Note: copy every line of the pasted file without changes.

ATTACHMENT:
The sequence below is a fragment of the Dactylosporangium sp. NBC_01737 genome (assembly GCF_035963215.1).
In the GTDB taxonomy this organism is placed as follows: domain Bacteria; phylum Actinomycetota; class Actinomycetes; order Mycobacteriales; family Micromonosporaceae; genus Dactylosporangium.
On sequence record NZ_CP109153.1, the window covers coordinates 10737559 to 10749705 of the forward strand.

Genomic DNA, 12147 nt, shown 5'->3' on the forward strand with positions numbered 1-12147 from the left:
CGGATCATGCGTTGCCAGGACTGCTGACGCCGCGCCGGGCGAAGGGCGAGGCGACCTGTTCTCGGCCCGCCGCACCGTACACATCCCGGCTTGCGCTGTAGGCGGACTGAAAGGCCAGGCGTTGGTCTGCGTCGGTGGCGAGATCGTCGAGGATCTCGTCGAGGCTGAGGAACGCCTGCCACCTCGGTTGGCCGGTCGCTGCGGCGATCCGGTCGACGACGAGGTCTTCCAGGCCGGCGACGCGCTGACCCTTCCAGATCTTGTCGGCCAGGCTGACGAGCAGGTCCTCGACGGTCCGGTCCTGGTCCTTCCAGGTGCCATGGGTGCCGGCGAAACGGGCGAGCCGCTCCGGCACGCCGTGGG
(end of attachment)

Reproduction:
The sequence below is a fragment of the Dactylosporangium sp. NBC_01737 genome (assembly GCF_035963215.1).
In the GTDB taxonomy this organism is placed as follows: domain Bacteria; phylum Actinomycetota; class Actinomycetes; order Mycobacteriales; family Micromonosporaceae; genus Dactylosporangium.
On sequence record NZ_CP109153.1, the window covers coordinates 10737559 to 10749705 of the forward strand.

Genomic DNA, 12147 nt, shown 5'->3' on the forward strand with positions numbered 1-12147 from the left:
CGGATCATGCGTTGCCAGGACTGCTGACGCCGCGCCGGGCGAAGGGCGAGGCGACCTGTTCTCGGCCCGCCGCACCGTACACATCCCGGCTTGCGCTGTAGGCGGACTGAAAGGCCAGGCGTTGGTCTGCGTCGGTGGCGAGATCGTCGAGGATCTCGTCGAGGCTGAGGAACGCCTGCCACCTCGGTTGGCCGGTCGCTGCGGCGATCCGGTCGACGACGAGGTCTTCCAGGCCGGCGACGCGCTGACCCTTCCAGATCTTGTCGGCCAGGCTGACGAGCAGGTCCTCGACGGTCCGGTCCTGGTCCTTCCAGGTGCCATGGGTGCCGGCGAAACGGGCGAGCCGCTCCGGCACGCCGTGGG